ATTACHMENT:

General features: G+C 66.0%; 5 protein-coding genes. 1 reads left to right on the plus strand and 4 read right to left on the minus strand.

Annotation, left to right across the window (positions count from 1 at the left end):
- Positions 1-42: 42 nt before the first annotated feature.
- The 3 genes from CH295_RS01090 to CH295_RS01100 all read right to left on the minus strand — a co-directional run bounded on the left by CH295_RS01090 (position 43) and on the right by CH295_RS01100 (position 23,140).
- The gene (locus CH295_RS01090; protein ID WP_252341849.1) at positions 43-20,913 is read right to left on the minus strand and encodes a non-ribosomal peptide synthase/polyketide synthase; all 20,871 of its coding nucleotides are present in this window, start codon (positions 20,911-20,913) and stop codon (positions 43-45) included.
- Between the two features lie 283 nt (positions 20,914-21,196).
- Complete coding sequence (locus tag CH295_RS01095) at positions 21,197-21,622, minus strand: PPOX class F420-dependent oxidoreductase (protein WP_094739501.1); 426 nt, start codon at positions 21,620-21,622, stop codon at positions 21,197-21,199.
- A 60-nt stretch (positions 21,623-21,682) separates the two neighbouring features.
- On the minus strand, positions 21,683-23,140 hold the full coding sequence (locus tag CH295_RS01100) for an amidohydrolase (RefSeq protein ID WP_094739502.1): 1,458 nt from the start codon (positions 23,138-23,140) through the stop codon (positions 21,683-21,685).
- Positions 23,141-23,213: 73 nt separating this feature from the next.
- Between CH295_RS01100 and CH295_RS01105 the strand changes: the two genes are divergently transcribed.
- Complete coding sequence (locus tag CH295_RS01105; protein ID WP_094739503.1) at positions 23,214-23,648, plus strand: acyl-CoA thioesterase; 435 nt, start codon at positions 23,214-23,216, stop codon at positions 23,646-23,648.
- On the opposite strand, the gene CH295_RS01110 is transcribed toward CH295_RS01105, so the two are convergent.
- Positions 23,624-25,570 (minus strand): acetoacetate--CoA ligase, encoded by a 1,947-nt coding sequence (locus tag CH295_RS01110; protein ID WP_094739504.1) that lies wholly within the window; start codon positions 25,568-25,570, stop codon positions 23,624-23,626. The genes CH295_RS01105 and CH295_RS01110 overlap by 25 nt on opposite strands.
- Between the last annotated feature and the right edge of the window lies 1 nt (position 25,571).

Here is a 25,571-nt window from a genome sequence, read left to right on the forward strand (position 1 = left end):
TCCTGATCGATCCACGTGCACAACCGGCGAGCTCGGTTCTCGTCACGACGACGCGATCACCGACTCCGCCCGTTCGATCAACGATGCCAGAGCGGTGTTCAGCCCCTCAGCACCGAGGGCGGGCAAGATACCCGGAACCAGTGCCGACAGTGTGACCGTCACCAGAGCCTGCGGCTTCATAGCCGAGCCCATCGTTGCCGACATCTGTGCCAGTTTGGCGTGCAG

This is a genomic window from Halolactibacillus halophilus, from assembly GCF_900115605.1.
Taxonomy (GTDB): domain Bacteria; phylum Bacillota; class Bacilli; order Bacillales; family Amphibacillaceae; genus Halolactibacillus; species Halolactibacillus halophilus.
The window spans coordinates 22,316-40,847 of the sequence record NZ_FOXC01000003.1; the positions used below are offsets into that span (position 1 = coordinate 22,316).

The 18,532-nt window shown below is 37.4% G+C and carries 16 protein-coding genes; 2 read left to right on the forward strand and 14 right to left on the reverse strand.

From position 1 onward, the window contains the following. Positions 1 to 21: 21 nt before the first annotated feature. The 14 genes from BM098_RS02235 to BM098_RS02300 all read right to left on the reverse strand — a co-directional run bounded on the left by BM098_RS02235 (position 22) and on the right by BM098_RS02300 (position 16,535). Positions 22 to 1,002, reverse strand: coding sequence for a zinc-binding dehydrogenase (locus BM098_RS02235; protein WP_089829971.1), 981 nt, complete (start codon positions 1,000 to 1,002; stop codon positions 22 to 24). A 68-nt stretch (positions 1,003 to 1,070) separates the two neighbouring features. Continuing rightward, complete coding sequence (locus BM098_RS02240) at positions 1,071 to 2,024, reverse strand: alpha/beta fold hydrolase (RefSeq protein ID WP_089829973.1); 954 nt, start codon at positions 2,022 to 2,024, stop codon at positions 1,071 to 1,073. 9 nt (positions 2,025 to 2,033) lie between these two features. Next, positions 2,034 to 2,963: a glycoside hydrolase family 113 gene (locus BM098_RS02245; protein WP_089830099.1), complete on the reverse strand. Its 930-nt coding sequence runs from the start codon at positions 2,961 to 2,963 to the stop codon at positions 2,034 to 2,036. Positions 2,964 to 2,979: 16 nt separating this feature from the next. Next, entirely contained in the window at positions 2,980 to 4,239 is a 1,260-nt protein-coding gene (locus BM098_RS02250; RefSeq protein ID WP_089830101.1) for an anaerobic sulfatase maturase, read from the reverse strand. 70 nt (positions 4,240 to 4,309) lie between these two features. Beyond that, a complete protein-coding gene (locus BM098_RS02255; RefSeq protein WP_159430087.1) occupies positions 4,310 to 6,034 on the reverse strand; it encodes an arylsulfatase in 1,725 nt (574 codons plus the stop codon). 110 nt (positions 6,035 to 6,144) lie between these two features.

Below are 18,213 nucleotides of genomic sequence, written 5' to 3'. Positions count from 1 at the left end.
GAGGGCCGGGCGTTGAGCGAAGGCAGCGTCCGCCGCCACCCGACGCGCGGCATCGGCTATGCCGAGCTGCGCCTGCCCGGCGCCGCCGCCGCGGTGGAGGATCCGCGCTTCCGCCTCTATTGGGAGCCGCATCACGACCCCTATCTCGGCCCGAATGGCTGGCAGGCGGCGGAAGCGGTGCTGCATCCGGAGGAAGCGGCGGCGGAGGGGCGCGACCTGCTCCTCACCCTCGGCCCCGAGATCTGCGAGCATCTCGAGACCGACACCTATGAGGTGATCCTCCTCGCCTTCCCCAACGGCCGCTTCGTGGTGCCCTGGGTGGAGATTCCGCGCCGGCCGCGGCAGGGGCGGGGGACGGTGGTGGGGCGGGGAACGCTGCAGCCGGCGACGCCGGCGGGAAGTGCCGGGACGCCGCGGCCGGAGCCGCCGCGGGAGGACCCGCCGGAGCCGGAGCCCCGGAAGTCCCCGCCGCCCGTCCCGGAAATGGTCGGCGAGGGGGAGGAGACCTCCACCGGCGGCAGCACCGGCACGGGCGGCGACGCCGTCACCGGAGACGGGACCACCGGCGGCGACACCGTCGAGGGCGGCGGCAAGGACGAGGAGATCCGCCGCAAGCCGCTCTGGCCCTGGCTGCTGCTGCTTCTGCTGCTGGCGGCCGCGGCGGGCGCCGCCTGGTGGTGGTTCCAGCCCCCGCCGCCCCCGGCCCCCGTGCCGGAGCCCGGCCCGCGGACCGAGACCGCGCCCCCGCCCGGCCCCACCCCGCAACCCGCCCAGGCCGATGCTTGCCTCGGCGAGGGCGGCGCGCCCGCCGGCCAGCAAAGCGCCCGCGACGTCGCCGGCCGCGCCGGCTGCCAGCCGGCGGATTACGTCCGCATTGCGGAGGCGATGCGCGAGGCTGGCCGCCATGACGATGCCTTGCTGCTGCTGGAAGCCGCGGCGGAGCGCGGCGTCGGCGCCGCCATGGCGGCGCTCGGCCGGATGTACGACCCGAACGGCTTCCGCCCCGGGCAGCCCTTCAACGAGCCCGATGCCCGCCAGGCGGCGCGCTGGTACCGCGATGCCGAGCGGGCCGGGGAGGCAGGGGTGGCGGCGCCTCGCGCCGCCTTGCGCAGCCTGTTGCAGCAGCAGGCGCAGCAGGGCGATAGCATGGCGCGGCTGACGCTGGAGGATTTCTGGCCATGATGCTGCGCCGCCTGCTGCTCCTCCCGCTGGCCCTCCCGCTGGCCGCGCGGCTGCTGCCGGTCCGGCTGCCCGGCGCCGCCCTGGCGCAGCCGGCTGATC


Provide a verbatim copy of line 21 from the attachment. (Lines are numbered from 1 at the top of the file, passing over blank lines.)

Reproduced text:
The 18,532-nt window shown below is 37.4% G+C and carries 16 protein-coding genes; 2 read left to right on the forward strand and 14 right to left on the reverse strand.